Even then, while immersed in her graduate degree studies, she didn’t see the possibilities for athletic trainers in the corporate setting. According to the most recent data from the Bureau of Labor Statistics, about a third of those working in the field are employed in the educational setting and approximately 20% are in hospitals. Only about 3% of board-certified athletic trainers work in the corporate or industrial setting.
“When I was going to school at GCU for athletic training, my clinical rotations were at high schools and community colleges and universities. I never got to experience this aspect of it, but this is one of the emerging settings for athletic training,” Lotshaw said. “There’s a lot more opportunity for more of us to be here.”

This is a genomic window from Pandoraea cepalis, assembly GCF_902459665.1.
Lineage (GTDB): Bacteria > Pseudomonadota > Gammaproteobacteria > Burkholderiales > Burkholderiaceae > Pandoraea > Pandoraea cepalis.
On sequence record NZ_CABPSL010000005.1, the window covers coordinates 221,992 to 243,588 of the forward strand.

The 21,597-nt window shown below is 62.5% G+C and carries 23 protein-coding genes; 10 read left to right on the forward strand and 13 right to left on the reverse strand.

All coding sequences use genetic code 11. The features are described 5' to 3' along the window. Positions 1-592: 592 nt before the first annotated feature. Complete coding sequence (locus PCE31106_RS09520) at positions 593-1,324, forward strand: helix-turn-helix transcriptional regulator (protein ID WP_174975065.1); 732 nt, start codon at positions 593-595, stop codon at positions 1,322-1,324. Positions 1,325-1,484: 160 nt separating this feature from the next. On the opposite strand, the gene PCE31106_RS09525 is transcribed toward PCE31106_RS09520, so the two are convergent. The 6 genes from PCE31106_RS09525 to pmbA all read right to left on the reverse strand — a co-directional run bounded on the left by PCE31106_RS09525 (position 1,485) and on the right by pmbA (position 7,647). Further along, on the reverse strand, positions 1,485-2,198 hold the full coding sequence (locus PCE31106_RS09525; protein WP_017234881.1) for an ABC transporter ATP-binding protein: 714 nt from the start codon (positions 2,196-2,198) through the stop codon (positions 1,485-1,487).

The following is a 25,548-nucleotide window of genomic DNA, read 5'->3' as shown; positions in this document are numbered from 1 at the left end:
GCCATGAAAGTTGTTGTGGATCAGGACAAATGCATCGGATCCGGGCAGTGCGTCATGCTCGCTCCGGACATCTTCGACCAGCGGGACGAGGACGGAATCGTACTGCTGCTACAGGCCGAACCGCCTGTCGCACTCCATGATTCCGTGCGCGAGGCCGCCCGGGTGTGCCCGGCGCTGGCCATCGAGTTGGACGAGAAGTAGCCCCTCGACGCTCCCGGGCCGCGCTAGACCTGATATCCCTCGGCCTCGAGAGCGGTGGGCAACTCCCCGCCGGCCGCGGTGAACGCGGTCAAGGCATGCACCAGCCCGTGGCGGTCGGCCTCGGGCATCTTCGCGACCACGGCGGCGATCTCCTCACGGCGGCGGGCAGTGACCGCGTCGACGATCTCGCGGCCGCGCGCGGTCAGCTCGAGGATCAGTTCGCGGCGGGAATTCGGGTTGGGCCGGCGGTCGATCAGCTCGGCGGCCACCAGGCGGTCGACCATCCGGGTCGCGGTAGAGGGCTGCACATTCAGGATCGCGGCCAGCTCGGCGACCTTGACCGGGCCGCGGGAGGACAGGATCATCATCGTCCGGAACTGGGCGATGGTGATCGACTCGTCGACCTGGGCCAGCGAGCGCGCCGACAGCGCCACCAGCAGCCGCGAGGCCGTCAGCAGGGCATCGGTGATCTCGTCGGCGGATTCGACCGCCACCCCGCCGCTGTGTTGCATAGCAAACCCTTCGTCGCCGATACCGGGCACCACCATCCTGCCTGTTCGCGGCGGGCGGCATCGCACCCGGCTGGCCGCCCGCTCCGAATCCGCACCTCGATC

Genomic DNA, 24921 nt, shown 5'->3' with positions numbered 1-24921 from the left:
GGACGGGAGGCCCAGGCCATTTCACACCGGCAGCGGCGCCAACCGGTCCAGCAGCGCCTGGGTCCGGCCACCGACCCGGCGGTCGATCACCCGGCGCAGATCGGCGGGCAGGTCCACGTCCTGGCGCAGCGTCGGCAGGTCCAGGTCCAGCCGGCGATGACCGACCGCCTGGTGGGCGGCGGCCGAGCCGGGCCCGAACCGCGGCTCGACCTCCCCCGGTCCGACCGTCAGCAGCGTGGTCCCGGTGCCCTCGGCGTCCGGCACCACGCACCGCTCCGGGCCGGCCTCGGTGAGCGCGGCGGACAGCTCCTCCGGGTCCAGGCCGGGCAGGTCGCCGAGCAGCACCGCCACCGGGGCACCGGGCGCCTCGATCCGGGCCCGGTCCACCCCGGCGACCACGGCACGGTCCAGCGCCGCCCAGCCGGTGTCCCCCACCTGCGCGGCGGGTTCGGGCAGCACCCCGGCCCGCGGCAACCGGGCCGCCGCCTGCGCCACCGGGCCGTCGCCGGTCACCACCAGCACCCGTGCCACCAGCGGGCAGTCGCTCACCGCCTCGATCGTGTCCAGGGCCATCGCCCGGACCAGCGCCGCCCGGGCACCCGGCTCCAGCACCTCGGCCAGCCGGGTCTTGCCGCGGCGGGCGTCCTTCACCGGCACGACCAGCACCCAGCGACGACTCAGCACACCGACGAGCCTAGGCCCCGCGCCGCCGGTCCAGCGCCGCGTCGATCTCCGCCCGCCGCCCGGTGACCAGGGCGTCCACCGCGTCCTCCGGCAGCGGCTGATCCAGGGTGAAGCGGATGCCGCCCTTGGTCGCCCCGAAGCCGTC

And Lotshaw has found plenty of opportunity at Amazon, which values the knowledge of athletic trainers and requires that its injury-prevention specialists are certified in that profession.
“It’s the bare minimum requirement,” she said.
She is one of three certified athletic trainers on staff at the Goodyear facility, which opened in November. What that means to Amazon’s associates is they have access to an injury prevention specialist 24 hours a day, seven days a week.
Having athletic trainers on site is just one of the ways Amazon has invested in the health and safety of its employees. The company has grown its dedicated workplace health and safety team to more than 6,200 employees and invested more than $1 billion in new safety measures in 2020.
And over the last year, the company developed a comprehensive program called WorkingWell to help reduce injuries and support employees’ wellbeing.